Satang National Park is a string of four islands on the south-western coast of Sarawak on the island of Borneo. A very much untouched wilderness, the islands are famous for their powdery beaches and thick virgin forests. The area is also a major playground for sea turtles and the endangered Irrawaddy dolphins. Covering 19.4 sq kms, Satang National Park was established to conserve the marine turtle population in Sarawak. The four islands, collectively referred to as Turtle Islands, contribute to over 95 per cent of the recorded turtle landings in the State.
During your 30-minute boat ride to Pulau Satang Besar, don’t forget to occasionally peep over the side of the boat and marvel at the beautiful colonies of hard and soft corals. These shallow reefs provide shelter and resting grounds for the marine turtles and are important fish breeding areas too. According to Sarawak Forestry Department’s conservation contractor Nulit Aban, tourists are encouraged to visit Pulau Satang Besar during the peak turtle-nesting season from April to September, The Straits Times reported.
The predominant species is the Green Turtle or “penyu agar” (Chelonia mydas), contributing more than 80 per cent of all recorded landings while the Hawksbill Turtle or “penyu sisik” (Eretmochelys imbricata) comes in a distant second at less than 20 per cent. The rarer Olive Ridley Turtle or “penyu lipas” (Lepidochelys olivacea) only comes to nest in the rainy season from November to December. “Of the four Turtle Islands, Pulau Talang Besar has consistently recorded the highest daily turtle landings; sometimes more than 30 come in to nest in a single night. Based on our experience, most turtles come to nest at night during the high tide. We have to ensure there is a complete darkness so as not to disturb these creatures,” says Nulit.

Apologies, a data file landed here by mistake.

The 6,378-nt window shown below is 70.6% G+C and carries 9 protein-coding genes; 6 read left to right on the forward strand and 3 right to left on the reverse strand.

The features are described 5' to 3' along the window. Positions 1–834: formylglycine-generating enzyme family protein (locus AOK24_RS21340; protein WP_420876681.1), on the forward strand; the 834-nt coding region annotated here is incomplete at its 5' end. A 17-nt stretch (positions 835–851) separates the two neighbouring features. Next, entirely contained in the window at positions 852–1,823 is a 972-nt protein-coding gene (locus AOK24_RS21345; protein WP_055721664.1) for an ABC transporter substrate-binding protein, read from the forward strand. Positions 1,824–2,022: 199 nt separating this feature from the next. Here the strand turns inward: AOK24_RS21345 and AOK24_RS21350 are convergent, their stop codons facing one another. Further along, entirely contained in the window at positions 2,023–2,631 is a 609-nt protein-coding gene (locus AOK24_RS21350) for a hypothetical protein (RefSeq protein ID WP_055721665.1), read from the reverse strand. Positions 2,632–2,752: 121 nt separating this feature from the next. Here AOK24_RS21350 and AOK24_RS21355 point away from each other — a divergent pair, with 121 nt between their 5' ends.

As the islands are protected areas, visitors are only allowed to cruise around them. However, they can visit designated spots on Pulau Satang Besar. Apart from watching turtles, tourists to the Damai Santubong area can also spot Irrawaddy dolphins (Orcaella brevirostris), which are considered very elusive and watch flocks of playful terns nesting noisily on a rocky outcrop that locals refer to as Bird Island. Sarawak Tourism Board has embarked on a programme to promote marine mammal tourism. Incidentally, Sarawak is the first and only destination in the country to offer commercial dolphin watching tours which began in earnest in 1998.
Despite its highly endangered status, the Irrawaddy dolphin seems to thrive here. It inhabits mainly estuaries and coastal areas, and researchers have determined that its behavior and lifestyle are distinctly different from those of the pelagic (open ocean) dolphins.